Why is it Still Called Sandblasting Media?

Plastic Blast Media, Sandblasting
By optiblast_adm

The term “sandblasting media” is a bit of a misnomer because sand is not commonly used as a blasting material anymore. The use of sand as a blasting media has significantly declined over the years due to health and environmental concerns.

The term “sandblasting” originated from the early days of abrasive blasting, where sand was indeed the primary material used. Sand is a naturally occurring granular material composed of finely divided rock and mineral particles. It was readily available and had desirable abrasive properties for many applications.

However, sandblasting with silica sand presents several health risks. When sand particles are blasted at high velocity, they can break down into fine dust known as respirable crystalline silica. Inhaling this dust can lead to a serious lung disease called silicosis, which can be debilitating or even fatal. Due to the health hazards associated with sand blasting, alternative blasting media have been developed.

Today, a variety of different materials are used as blasting media, depending on the specific application and desired results. These alternatives include materials such as aluminum oxide, garnet, glass beads, steel shot, plastic beads, walnut shells, and many others. These materials are chosen based on their abrasive properties, reusability, environmental impact, and safety considerations.

To avoid confusion, the term “sand blasting media” is still commonly used, even though sand itself is no longer the preferred or recommended blasting material. The term has become somewhat generic, encompassing the broader range of blasting media options available.

Why Plastic Blast Media is the Best Alternative to Sand

Plastic blast media, such as plastic beads or pellets, is often used as an alternative to sand in blasting processes for several reasons:

Safety: Plastic blast media is generally considered safer than sand. Sandblasting with silica sand can release harmful dust particles known as respirable crystalline silica, which can pose serious health risks when inhaled. In contrast, plastic media is non-toxic and does not generate harmful dust, making it a safer option for operators and bystanders.

Environmental impact: Sandblasting with traditional sand can have a significant environmental impact. Sand is often extracted from natural sources, leading to habitat destruction and erosion. Additionally, the used sand may contain contaminants that can be hazardous to the environment when disposed of. Plastic blast media can be recycled and reused, reducing the need for constant extraction of new materials and minimizing waste.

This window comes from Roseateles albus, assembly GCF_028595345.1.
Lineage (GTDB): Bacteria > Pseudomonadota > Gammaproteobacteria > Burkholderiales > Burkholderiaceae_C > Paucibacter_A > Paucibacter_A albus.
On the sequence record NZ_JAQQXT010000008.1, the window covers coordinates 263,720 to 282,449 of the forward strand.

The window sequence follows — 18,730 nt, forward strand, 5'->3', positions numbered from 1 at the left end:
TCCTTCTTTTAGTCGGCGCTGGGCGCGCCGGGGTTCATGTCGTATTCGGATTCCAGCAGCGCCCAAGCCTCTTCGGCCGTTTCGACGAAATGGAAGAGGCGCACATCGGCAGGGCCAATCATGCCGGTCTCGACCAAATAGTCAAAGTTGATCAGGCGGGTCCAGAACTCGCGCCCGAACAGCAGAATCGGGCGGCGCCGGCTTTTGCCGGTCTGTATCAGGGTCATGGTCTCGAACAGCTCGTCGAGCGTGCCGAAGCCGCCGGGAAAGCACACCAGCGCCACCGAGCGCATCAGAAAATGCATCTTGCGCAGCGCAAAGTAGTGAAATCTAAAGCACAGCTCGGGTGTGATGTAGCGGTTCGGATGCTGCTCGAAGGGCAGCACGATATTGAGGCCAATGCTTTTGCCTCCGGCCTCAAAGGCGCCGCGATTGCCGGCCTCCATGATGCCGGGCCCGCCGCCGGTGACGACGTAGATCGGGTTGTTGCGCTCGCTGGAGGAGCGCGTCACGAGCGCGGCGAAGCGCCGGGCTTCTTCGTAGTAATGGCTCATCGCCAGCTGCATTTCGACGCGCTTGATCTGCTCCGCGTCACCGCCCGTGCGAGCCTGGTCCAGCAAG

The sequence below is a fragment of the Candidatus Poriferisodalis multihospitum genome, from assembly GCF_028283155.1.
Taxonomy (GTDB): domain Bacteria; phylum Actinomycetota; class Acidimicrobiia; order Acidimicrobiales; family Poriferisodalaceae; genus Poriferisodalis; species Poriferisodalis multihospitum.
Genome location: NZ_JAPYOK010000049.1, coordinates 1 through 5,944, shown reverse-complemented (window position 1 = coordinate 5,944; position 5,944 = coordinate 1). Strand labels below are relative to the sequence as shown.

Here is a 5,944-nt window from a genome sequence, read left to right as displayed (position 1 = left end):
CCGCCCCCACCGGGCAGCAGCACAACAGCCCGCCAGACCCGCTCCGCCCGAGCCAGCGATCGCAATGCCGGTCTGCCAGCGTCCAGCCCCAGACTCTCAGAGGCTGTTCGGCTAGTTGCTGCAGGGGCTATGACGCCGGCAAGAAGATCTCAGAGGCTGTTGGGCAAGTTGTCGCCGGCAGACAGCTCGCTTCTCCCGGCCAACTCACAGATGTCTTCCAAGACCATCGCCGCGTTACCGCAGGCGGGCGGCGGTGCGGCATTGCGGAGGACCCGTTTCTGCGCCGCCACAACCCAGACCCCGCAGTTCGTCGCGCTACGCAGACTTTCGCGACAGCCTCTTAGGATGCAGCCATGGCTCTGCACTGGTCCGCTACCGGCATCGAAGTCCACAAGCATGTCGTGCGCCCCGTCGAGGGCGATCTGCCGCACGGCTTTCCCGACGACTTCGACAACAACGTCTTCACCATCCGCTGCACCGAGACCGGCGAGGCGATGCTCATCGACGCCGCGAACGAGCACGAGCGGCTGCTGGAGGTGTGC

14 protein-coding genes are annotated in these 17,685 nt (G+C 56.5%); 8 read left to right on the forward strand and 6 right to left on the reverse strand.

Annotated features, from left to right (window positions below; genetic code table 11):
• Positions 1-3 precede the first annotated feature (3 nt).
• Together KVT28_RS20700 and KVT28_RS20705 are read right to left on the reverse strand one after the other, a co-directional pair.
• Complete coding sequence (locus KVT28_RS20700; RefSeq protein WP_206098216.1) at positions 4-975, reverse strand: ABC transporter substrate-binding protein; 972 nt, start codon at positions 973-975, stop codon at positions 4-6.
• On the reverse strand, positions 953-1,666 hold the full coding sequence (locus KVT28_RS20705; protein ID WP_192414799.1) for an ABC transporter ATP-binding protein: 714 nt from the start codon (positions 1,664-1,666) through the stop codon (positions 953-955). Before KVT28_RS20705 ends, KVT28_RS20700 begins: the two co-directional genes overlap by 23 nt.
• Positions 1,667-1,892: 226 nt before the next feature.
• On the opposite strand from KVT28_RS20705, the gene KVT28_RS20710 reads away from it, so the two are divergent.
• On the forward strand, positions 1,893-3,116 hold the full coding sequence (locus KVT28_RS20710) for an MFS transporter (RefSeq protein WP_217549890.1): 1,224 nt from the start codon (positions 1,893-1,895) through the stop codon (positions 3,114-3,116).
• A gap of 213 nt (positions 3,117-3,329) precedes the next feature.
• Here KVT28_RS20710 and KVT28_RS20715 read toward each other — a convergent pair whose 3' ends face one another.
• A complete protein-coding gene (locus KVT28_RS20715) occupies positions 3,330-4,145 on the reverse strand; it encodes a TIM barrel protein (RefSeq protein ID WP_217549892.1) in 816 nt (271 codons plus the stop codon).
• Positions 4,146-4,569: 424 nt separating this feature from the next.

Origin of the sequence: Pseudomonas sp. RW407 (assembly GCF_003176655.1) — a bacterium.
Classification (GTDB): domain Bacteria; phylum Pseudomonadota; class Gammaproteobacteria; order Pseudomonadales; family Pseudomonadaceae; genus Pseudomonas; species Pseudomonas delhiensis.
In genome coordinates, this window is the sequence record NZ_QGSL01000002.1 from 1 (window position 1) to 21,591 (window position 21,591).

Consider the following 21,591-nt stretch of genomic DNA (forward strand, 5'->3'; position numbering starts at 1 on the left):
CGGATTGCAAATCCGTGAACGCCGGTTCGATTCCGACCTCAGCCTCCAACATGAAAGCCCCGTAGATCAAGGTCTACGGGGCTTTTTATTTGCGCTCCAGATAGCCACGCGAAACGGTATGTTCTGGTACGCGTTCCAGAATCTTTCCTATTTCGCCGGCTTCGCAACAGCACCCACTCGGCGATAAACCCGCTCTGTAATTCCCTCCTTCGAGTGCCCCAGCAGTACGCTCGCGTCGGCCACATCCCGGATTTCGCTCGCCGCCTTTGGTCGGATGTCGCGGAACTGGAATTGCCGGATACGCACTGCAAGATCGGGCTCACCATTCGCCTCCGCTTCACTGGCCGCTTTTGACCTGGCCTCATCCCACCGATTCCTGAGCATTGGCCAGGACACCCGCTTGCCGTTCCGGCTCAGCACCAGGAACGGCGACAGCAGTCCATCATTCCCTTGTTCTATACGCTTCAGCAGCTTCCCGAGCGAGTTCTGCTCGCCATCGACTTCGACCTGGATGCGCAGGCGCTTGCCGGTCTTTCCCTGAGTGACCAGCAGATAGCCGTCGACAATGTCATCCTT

Surface preservation: Plastic media is softer than sand, which makes it ideal for applications where surface preservation is crucial. It can effectively remove coatings, contaminants, and corrosion from delicate surfaces without causing damage or substrate deformation. This makes plastic media suitable for cleaning or stripping surfaces like wood, fiberglass, composites, aluminum, and sensitive metals.

Versatility: Plastic blast media is available in various sizes, shapes, and hardness levels, allowing for customization based on the specific application. Different types of plastic media can be used for tasks ranging from light cleaning and surface preparation to more aggressive paint or rust removal. The versatility of plastic media makes it suitable for a wide range of blasting projects.

Reduced equipment wear: Compared to sand, plastic blast media tends to be less abrasive. This characteristic results in reduced wear and tear on the blasting equipment, including nozzles, hoses, and blast cabinets. Lower equipment wear translates to longer operational life and lower maintenance costs, making plastic media a cost-effective choice in the long run.

Improved visibility: Sandblasting with traditional sand can produce a large amount of dust, which can reduce visibility and potentially create hazardous working conditions. In contrast, plastic media generates minimal dust, providing better visibility during the blasting process. Improved visibility enhances operator safety and allows for more accurate and controlled blasting operations.

It’s important to note that the choice between plastic blast media and sand depends on the specific application, surface requirements, and environmental considerations. Some applications may still necessitate the use of sand or other abrasive media, so it’s essential to evaluate the unique needs of each project before selecting the blasting material.

Call the Experts at Opti-Blast
For proper selection of the right blasting media for your needs, call Opti-Blast. We have been experts in the field of blast media for decades and make our own plastic bead and other specialty blast media right here in the USA. We have media in stock, ready to ship in bulk, and recycling capabilities for you, too. As a manufacturer, supplier, and recycler, we are the complete lifecycle of your media blast maintenance process.